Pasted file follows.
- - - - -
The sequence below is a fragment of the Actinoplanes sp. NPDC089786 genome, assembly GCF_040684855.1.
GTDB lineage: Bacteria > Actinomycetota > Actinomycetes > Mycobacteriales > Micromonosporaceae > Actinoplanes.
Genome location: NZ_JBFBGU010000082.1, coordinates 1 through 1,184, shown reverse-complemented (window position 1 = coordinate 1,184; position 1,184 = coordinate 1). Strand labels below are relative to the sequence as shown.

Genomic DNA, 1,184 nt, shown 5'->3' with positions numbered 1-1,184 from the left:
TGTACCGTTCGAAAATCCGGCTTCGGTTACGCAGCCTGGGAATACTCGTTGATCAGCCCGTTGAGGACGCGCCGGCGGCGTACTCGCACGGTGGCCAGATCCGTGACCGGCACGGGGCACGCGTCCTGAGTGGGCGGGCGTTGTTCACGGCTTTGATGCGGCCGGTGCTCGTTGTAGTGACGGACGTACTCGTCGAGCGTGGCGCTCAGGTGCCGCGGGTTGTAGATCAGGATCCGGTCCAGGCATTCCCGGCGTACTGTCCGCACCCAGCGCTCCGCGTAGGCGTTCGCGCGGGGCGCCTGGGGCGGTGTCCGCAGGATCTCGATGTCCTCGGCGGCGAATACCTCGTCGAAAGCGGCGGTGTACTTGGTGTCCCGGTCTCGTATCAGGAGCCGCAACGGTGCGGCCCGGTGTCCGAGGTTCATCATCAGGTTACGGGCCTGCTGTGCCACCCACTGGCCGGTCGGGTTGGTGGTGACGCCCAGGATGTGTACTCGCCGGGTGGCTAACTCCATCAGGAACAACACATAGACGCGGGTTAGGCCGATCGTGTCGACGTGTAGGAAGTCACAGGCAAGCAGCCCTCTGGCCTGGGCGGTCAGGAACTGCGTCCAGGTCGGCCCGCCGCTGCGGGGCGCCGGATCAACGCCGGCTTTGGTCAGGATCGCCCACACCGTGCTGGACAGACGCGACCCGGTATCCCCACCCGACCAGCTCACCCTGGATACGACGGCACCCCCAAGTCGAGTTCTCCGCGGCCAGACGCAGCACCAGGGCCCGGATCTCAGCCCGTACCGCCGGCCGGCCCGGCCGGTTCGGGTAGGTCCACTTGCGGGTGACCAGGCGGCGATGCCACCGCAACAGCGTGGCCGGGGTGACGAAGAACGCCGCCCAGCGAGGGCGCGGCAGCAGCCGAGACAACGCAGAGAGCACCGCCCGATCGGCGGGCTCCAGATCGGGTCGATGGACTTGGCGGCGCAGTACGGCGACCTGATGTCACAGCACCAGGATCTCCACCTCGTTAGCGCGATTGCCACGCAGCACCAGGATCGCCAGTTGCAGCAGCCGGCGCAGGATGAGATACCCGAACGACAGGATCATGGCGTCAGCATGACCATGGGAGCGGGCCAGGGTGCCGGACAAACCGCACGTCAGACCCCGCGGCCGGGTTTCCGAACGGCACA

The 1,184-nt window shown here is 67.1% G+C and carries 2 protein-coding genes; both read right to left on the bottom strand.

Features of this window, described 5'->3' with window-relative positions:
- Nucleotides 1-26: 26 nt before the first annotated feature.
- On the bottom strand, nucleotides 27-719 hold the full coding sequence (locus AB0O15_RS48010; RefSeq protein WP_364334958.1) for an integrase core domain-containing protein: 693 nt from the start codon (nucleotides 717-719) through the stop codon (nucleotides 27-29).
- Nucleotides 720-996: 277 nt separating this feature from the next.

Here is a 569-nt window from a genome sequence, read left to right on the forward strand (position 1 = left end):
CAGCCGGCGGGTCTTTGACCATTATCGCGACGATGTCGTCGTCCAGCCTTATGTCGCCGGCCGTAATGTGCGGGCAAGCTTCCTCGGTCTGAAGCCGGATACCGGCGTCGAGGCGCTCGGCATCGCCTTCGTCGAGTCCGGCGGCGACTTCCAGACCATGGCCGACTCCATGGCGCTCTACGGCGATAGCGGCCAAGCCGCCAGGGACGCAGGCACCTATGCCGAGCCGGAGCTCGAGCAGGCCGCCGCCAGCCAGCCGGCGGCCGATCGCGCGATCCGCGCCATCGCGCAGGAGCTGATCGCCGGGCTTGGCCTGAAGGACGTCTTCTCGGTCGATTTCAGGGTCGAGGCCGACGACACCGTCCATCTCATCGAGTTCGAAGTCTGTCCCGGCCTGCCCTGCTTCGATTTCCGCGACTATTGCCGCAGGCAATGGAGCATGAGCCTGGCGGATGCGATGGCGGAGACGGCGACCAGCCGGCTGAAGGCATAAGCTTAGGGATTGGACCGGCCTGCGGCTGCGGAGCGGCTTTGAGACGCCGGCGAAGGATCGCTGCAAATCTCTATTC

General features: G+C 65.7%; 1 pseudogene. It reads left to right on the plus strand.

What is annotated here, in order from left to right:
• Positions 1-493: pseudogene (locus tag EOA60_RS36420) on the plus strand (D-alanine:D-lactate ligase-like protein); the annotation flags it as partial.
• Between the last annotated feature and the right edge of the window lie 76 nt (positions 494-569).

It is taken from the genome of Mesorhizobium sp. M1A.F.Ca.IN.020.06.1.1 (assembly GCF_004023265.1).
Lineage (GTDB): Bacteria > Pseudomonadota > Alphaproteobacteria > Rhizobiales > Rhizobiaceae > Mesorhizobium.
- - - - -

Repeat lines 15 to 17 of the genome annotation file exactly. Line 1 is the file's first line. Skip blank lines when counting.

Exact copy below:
• Positions 1-493: pseudogene (locus tag EOA60_RS36420) on the plus strand (D-alanine:D-lactate ligase-like protein); the annotation flags it as partial.
• Between the last annotated feature and the right edge of the window lie 76 nt (positions 494-569).

It is taken from the genome of Mesorhizobium sp. M1A.F.Ca.IN.020.06.1.1 (assembly GCF_004023265.1).